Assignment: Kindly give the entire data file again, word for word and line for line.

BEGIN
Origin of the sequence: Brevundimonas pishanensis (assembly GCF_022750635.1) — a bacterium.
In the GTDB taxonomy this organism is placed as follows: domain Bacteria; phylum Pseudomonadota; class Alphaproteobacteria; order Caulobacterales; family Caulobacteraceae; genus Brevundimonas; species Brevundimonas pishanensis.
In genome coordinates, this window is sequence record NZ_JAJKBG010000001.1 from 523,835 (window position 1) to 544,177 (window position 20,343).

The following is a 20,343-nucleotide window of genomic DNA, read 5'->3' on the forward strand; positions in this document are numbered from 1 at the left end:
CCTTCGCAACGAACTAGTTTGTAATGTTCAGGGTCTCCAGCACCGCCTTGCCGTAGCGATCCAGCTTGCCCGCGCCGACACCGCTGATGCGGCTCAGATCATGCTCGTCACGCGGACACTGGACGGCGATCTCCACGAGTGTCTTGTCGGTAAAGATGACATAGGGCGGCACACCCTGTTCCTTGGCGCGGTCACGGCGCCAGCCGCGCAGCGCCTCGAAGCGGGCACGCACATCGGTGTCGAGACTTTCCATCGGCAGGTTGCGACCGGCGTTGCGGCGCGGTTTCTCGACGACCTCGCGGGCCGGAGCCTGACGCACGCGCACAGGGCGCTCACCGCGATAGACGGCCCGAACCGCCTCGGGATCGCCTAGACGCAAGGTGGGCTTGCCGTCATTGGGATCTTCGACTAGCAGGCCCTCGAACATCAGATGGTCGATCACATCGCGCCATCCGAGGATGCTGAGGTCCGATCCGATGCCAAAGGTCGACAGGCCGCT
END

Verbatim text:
Origin of the sequence: Brevundimonas pishanensis (assembly GCF_022750635.1) — a bacterium.
In the GTDB taxonomy this organism is placed as follows: domain Bacteria; phylum Pseudomonadota; class Alphaproteobacteria; order Caulobacterales; family Caulobacteraceae; genus Brevundimonas; species Brevundimonas pishanensis.
In genome coordinates, this window is sequence record NZ_JAJKBG010000001.1 from 523,835 (window position 1) to 544,177 (window position 20,343).

The following is a 20,343-nucleotide window of genomic DNA, read 5'->3' on the forward strand; positions in this document are numbered from 1 at the left end:
CCTTCGCAACGAACTAGTTTGTAATGTTCAGGGTCTCCAGCACCGCCTTGCCGTAGCGATCCAGCTTGCCCGCGCCGACACCGCTGATGCGGCTCAGATCATGCTCGTCACGCGGACACTGGACGGCGATCTCCACGAGTGTCTTGTCGGTAAAGATGACATAGGGCGGCACACCCTGTTCCTTGGCGCGGTCACGGCGCCAGCCGCGCAGCGCCTCGAAGCGGGCACGCACATCGGTGTCGAGACTTTCCATCGGCAGGTTGCGACCGGCGTTGCGGCGCGGTTTCTCGACGACCTCGCGGGCCGGAGCCTGACGCACGCGCACAGGGCGCTCACCGCGATAGACGGCCCGAACCGCCTCGGGATCGCCTAGACGCAAGGTGGGCTTGCCGTCATTGGGATCTTCGACTAGCAGGCCCTCGAACATCAGATGGTCGATCACATCGCGCCATCCGAGGATGCTGAGGTCCGATCCGATGCCAAAGGTCGACAGGCCGCT